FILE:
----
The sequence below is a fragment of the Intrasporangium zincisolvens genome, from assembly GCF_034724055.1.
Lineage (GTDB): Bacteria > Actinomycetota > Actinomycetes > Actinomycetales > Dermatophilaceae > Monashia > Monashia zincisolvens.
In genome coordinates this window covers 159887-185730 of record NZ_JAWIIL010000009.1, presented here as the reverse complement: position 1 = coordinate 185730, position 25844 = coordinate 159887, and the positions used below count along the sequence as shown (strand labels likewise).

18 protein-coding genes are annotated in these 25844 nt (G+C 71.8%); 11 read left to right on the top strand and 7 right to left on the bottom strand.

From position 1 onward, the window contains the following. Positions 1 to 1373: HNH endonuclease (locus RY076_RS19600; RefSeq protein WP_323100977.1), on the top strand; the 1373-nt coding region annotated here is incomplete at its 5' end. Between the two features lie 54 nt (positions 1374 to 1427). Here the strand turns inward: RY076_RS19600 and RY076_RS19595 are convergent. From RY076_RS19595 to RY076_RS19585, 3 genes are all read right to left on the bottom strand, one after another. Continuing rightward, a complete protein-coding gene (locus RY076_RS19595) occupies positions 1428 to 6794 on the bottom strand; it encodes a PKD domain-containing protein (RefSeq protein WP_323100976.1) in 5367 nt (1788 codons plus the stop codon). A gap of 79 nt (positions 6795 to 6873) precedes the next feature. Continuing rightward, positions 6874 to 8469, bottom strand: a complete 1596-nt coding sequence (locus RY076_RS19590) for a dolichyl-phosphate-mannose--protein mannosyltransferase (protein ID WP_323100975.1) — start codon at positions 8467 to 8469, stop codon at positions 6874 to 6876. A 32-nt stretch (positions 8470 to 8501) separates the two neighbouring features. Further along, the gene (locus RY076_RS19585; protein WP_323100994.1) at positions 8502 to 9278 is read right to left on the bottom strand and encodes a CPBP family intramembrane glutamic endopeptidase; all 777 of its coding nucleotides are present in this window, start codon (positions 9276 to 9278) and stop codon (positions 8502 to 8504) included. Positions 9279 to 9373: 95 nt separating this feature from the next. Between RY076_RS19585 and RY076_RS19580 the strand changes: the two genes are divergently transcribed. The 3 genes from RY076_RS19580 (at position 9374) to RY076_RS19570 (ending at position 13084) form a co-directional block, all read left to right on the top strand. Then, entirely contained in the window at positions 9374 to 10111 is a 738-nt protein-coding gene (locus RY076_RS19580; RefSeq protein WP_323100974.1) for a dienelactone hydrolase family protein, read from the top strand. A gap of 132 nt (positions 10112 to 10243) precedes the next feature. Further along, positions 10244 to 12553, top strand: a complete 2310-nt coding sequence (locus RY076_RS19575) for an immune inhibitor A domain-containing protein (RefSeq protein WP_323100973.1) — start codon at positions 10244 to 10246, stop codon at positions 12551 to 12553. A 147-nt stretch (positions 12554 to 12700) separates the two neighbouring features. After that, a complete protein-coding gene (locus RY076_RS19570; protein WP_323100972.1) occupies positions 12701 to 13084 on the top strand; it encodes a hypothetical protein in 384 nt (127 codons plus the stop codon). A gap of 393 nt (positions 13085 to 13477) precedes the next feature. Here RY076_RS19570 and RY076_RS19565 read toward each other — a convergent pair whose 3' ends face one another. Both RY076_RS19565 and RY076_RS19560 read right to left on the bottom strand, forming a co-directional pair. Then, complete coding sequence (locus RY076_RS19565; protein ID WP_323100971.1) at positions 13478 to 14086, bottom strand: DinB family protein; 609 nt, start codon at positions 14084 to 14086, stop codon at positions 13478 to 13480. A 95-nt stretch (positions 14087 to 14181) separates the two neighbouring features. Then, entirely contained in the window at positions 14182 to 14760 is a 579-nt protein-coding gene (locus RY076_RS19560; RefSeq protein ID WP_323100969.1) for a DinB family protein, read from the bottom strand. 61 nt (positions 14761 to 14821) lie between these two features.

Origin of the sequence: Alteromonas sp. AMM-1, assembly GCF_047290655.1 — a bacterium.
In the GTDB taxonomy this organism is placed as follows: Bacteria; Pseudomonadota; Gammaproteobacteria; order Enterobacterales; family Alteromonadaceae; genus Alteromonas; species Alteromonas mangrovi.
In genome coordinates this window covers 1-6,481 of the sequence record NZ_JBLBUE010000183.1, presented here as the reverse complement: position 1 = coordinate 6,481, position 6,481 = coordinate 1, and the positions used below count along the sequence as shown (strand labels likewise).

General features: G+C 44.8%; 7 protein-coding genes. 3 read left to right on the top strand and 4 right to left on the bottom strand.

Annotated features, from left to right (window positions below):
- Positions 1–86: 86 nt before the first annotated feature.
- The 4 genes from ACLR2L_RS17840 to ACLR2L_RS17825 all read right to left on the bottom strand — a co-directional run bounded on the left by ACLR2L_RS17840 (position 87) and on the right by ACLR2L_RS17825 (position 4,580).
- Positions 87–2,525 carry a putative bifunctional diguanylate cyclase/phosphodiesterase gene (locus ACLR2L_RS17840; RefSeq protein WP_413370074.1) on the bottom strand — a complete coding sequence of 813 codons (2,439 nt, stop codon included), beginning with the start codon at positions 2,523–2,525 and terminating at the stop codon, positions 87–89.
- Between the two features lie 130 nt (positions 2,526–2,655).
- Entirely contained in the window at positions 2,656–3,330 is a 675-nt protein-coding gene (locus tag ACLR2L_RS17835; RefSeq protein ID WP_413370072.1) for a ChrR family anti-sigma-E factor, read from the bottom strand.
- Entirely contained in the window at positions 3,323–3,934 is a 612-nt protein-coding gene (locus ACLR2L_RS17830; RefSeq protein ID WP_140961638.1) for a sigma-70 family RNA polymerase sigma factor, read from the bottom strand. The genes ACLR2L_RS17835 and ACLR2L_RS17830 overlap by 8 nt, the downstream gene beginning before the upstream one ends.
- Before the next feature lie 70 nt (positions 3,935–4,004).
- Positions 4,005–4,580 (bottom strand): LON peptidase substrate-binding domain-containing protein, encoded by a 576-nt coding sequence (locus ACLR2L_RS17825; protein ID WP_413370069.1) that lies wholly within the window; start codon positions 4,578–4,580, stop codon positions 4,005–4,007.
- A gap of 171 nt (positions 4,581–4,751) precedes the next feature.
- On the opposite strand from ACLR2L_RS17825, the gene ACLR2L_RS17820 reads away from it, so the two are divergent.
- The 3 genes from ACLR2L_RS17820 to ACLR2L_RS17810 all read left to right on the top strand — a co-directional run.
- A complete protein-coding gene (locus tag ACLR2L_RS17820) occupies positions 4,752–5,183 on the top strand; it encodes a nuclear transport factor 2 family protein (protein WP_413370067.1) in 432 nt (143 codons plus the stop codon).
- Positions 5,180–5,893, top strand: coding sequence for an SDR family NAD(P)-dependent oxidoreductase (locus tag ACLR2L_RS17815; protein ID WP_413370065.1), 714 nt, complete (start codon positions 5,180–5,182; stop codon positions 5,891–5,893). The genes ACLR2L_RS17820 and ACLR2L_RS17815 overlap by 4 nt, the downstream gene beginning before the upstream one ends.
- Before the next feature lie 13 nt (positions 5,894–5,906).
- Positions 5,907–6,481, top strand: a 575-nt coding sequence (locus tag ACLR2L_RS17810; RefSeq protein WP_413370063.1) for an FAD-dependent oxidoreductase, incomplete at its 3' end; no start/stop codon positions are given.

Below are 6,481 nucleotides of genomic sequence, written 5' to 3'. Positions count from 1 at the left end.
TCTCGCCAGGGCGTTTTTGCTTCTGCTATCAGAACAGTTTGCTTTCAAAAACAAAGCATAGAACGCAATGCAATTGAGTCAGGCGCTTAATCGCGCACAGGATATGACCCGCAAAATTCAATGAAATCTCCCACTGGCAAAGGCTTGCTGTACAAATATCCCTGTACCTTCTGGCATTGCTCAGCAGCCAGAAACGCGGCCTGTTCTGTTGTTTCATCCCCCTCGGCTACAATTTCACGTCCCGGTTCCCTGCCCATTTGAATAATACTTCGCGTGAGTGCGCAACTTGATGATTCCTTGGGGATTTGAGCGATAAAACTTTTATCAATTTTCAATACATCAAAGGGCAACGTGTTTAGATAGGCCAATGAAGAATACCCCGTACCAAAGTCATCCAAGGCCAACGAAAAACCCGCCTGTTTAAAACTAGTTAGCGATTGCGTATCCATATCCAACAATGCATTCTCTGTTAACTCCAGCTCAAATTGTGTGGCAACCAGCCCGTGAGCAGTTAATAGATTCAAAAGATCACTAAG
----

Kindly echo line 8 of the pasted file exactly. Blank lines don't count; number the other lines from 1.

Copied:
In genome coordinates this window covers 1-6,481 of the sequence record NZ_JBLBUE010000183.1, presented here as the reverse complement: position 1 = coordinate 6,481, position 6,481 = coordinate 1, and the positions used below count along the sequence as shown (strand labels likewise).